Province Adopts New Heat Alert System

A new heat warning system will warn Nova Scotians when hot and humid weather has the potential to be harmful.

Alerts will be issued through the Heat Alert and Response System to inform Nova Scotians and community response partners when a heat event is coming. The new system is a partnership between Environment and Climate Change Canada, Health Canada, and the Nova Scotia Department of Health and Wellness.

“As the impacts of climate change continue, it is expected that heat events will become more frequent,” said acting Health and Wellness Minister Kelly Regan. “Extreme heat and humidity can pose risks to the health of Nova Scotians so we want to ensure we have the right tools in place to mitigate that risk.”

Heat warnings are issued by Environment and Climate Change Canada to inform the public when air temperature and/or humidex are forecast to be above defined criteria for two consecutive days so that they can take action to protect themselves from the risks associated with extreme heat.

The criteria are:
— a daytime temperature of 29 degrees Celsius or higher and nighttime temperature of 16 degrees Celsius or higher
— a humidex of 36 degrees Celsius or higher.

“Infants, young children, adults 65 and older, and people with chronic conditions such as lung or heart problems are especially vulnerable to becoming sick due to high heat and humidity,” said Dr. Robert Strang, chief medical officer of health. “Heat alerts will remind Nova Scotians to adjust their daily activities to avoid illness.”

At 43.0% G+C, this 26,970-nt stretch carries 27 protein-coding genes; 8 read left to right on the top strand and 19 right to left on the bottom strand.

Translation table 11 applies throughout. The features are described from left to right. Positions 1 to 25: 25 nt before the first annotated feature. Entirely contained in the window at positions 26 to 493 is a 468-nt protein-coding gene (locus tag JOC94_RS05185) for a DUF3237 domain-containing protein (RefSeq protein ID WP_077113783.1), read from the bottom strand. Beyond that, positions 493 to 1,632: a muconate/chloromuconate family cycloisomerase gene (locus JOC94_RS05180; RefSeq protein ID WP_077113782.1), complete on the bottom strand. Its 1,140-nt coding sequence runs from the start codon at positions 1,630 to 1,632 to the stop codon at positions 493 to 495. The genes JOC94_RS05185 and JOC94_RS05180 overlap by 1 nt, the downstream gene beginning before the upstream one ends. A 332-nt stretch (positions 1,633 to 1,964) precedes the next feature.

Nova Scotians are reminded to take the following actions to prevent heat stress during a heat alert:
— stay in shaded, or cool, air-conditioned areas
— drink plenty of water
— wear light-coloured clothing
— exercise or work outside during a cooler part of the day, and take breaks often
— do not leave children, infants or pets unattended in vehicles
— check on older neighbours and others vulnerable to heat-related illness, and offer air-conditioned shelter and water if needed

New heat warning systems have been in place in Ontario since 2015 and all Prairie provinces since 2017. The same system is being introduced in all Atlantic provinces, British Columbia, Yukon, and the Northwest Territories this summer. All Environment and Climate Change Canada warnings can be viewed at .

Source: Release

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